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He Writes the Songs

By David Greenberger

Kris Kristofferson

Please Don’t Tell Me How the Story Ends: The Publishing Demos 1968-72

There is no shortage of releases that detail aspects of an artist’s career that only hardcore fans would care about: outtakes, rarities, rough sketches, etc. What sets apart this 16-track collection of Kris Kristofferson’s recordings is simply how good it is on its own terms. One needn’t be a completist or even a longtime follower for this set to resonate. Painstakingly researched and assembled by Michael Simmons, who has devoted his Light in the Attic label to just such endeavors, this set may well be his crowning achievement. Taken in total, the music and the 60-page booklet are a form of portraiture. Simmons sequenced the audio, the notes, and the assorted photographs and ephemera to convey Kristofferson’s efforts and bearing as a young songwriter. None of these recordings ever was intended for release, and the title is up front with that fact. The songs were recorded solo or with small ensembles to be pitched to established recording artists, and the straightforward manner of the performances are all in service to the strengths of each song. No one was trying to polish them, which actually works perfectly with Kristofferson’s dusty and gently barbed writing.

The set opens with his most well-known number, “Me and Bobby McGee,” and its stark presentation makes it easy to appreciate just how deft a wordsmith this onetime Rhodes Scholar can be. There are treasures aplenty, from the fragile beauty of “Come Sundown” to the deceptively simple roadhouse foot-tapper “Slow Down.” Like a poet or novelist, Kristofferson is acutely aware of how an opening line is the front door and needs to be well-considered so it matches the rest of the building, as well as invite a wide array of citizenry to enter. As the best artists do, Kristofferson has expanded the reach of the media in which he’s worked.

 

The Black Keys

Brothers

Rolling Stone recently labeled Jack White “The Decade’s Dirty Bluesman,” but Rolling Stone knows fuck-all about music. The Black Keys are the decade’s real dirty bluesmen. Brothers, the Tarantino-esque new album from the Ohio duo, is flush with sinister ’70s activities, bop, blues, soul, broken hearts, drug references, revenge . . . and tracks that just make you shake it. Where Attack & Release, the Keys’ 2008 album with producer Danger Mouse, felt overproduced and lacked the squealing feedback and string-scraping filth of previous efforts, Brothers sustains the band’s edge while giving them new toys to play with—toys they put to amazing use. Guitarist- vocalist Dan Auerbach and drummer Patrick Carney both lent their hands in the studio, and the band’s soul quotient is in overdrive, the dirty blues licks in full swing.

Attention-grabbing opener “Everlasting Light” bops along as Auerbach hits high notes in what could be mistaken for an old-time spiritual. The track shows off a new direction for the band—like the O Brother Where Art Thou soundtrack mashed up with a modern groove. But on “Next Girl” they show off what brought them. The song sweeps up in radio static, strings and the faint moan of some ancient bluesman before exploding in a Sabbathy swagger, like a Delta blues “War Pigs.”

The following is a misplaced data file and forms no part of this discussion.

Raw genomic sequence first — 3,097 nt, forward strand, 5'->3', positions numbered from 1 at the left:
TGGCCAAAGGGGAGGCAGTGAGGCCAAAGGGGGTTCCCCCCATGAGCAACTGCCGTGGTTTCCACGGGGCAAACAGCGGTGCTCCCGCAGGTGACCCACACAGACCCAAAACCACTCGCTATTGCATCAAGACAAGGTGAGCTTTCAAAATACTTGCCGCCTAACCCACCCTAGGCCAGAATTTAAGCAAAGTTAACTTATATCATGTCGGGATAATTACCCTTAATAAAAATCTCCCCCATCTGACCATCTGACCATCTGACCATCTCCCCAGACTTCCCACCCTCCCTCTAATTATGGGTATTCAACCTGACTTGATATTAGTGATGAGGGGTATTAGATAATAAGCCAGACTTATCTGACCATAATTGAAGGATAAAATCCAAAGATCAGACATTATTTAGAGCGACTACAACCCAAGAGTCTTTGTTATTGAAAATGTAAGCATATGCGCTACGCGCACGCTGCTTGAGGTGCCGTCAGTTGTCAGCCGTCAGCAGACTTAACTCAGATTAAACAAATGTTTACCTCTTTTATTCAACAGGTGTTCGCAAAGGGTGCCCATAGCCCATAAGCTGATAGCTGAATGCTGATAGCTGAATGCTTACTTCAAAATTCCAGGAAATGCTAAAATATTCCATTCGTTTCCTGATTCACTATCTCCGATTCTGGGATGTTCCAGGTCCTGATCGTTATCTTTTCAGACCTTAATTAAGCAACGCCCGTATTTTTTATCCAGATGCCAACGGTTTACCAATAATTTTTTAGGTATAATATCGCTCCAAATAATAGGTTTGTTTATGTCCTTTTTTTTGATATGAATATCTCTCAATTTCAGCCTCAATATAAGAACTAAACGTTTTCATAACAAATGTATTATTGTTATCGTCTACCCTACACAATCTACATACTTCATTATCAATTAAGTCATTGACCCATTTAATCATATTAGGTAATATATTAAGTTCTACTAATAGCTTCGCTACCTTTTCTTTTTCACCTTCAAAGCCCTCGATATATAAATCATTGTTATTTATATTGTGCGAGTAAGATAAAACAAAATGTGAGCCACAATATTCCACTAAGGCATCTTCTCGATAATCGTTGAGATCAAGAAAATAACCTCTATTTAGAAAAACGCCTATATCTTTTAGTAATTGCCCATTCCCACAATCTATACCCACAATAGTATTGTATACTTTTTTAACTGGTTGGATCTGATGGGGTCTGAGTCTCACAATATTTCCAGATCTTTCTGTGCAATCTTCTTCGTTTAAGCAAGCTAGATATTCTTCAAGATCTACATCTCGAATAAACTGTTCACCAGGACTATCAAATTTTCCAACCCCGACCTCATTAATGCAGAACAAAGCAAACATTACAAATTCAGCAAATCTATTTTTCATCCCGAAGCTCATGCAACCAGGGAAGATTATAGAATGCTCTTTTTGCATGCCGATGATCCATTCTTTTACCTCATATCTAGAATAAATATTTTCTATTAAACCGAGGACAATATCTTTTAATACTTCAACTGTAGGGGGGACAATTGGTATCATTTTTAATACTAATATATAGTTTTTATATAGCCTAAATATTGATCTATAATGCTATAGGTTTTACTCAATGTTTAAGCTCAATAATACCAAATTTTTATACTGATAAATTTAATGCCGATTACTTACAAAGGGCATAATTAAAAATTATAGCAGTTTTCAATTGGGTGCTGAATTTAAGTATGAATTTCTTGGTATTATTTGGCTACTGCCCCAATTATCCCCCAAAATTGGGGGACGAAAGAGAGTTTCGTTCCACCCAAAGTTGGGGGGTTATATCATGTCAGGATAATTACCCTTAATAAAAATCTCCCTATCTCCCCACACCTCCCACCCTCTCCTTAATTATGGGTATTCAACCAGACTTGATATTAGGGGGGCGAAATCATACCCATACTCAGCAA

The album’s first single, “Tighten Up,” features a propulsive swing combined with squealing lead guitar and pulsing organ. It really blows the place to pieces when the bass line rumbles to a funky halt and a Clash-style riff takes over, snapping the track from funky to incensed. “Howling for You” returns to the band’s flirtation with bop, combining Screamin’ Jay Hawkins and T. Rex for something simultaneously eerie and playful, with Danger Mouse-assisted synth lines that just bring the track home.

Brothers works as an album—it sets a unique tone and explores new territory in a way that makes sense for the band. While past Keys records have delivered tracks that likely will never leave my playlist, Brothers is an album that I expect to keep in heavy rotation for years to come, and the soundtrack to a movie I would like to see.

—David King

 

Daughters

Daughters

Rhode Island’s Daughters are a lot like the Elvis Scramble at the Iron Gate Café on State Street in Albany. (Follow me, this plug for a cool local eatery actually works.) The smart Northeasterners in Daughters deliver a hearty, Southern-fried, egg-beater-assisted take on math metal and grindcore so infused with rock and punk and general rock & roll spirit that even those regularly turned off by metal will find themselves shaking their groove thing. That is by no means to say that there is much accessible about the band’s overpowering noise and lead singer Alexis Marshall’s Elvis-meets-Les-Claypool bleat. Daughters’ tweaky guitar work and pulverizing drumming combine into a sound you might imagine would emanate from a Transformer having a seizure. And yet there is a sense of glee and mastery that make the couple-of-minute-long songs undeniably catchy. The band have admitted that they were looking to be a bit more mainstream on this self-titled release, but even their greatest attempt at accessibility (“The Hit”) sounds like a stoner narrating the opening salvo of a nuclear war while watching a July 4th fireworks display. Daughters may have made the metal album of the year—if the noise they make can actually be classified as metal.

—David King


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